In the home Harry shares with his partner Steyn Jacobs on a farm outside Stanford, just two hours’ drive from Cape Town, their Memphis Group collection is complemented by other iconic works of art and design, including furniture by Jasper Morrison, an English designer who recognises the influence that the Postmodern movement had on his work. Having attended his first Memphis show at 20, Morrison is quoted as saying that he was both repulsed and freed by what he saw, acknowledging that the collective’s rule-breaking mentality encouraged him to question ways of working and designing.
Harry relates to this non-formulaic mode of conceptualisation. Having the luxury of a 40ha hilltop farm to build on, he veered far from constructing a traditional six-bedroom farmhouse, and instead co-designed an unconventional, slinky, 30m-long, 6m-wide pitchedroof barn-like structure to sit alongside and echo the two-bedroom pitched-roof house already on the property. The couple converted the original abode into a guesthouse, joining it to their own new open-plan ‘barn’ with a corrugated-iron passageway that houses their office.
‘Harry co-designed our new house according to his array of furniture and art to create a gallery-type environment,’ says Steyn, referring to the all-white walls and long, narrow slit windows that allow his partner’s 40-year collection to maintain its prominence.
‘He bought his first artwork while still a student,’ says Steyn, pointing to the oil painting of three figures by Dutch artist Ange Lina that hangs alongside a work by Czech artist Ivan Radocan and a one-off prototype sculpture by Cape Town artist Frank van Reenen in the living area.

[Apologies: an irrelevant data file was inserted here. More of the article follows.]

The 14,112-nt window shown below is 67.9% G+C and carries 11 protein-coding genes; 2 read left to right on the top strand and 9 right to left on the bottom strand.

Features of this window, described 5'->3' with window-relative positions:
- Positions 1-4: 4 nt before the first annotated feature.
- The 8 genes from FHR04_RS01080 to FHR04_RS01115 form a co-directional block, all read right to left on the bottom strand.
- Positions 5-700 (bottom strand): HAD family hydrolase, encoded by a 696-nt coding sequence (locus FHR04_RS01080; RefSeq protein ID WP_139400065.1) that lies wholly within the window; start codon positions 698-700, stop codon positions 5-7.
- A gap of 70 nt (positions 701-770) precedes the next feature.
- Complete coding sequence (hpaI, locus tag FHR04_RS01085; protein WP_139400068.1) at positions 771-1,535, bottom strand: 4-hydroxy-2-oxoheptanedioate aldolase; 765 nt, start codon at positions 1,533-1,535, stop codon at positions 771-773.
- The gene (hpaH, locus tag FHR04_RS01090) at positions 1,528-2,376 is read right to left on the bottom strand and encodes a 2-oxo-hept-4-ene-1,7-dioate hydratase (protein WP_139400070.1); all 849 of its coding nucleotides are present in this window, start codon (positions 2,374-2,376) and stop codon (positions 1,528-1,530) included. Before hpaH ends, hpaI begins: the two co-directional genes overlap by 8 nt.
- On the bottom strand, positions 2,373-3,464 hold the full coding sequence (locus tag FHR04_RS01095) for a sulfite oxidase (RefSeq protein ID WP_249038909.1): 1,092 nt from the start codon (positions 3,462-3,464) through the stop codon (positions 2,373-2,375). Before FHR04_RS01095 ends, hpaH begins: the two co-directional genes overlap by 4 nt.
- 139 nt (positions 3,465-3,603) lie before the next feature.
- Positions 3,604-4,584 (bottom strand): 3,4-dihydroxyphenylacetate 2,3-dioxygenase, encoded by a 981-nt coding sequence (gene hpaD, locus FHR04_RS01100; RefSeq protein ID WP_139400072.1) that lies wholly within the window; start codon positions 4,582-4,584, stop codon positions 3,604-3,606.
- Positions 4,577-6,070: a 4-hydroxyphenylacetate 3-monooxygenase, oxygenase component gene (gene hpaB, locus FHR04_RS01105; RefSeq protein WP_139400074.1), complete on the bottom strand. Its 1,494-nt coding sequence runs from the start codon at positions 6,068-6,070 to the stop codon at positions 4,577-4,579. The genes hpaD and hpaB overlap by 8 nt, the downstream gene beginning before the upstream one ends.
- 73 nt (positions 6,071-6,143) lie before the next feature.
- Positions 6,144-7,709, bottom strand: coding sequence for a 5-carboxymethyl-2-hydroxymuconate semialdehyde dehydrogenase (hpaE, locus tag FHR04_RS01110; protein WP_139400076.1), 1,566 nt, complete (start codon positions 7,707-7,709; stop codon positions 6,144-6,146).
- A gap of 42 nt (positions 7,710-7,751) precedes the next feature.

Surrounded by olive groves, fruit trees and abundant indigenous fynbos, the new section of the home was designed with full cognisance of the outdoors, maximising the views of the ocean and surrounding Kleinrivier Mountains. Both widths of the home – the bedroom on one side, and the living room with cantilevered balcony on the other – are entirely glass-fronted to their 6m apex points. ‘It means we get to continue our relationship with nature while we’re inside,’ Harry says, adding that this dramatic use of glass enables an urban aesthetic within a rural setting. ‘The building makes it look like we’re in the heart of a city, but actually we’re in the middle of nowhere.’
With furniture by notable names such as US design brand Eames, French-Swiss architect Le Corbusier, French designer Philippe Starck, Dutch designer Benno Premsela and Danish designer Hans J Wegner finding perfectly curated spaces inside, and with the sounds of wildlife wafting in from the outside, the blend of urban and rural living becomes a synchronised theatrical showcase on this property.
Sottsass once likened Memphis designs to ‘static monuments’, saying, ‘There’s only room for one monument in a room.’ It seems that Harry and Steyn have found the secret to making way for more.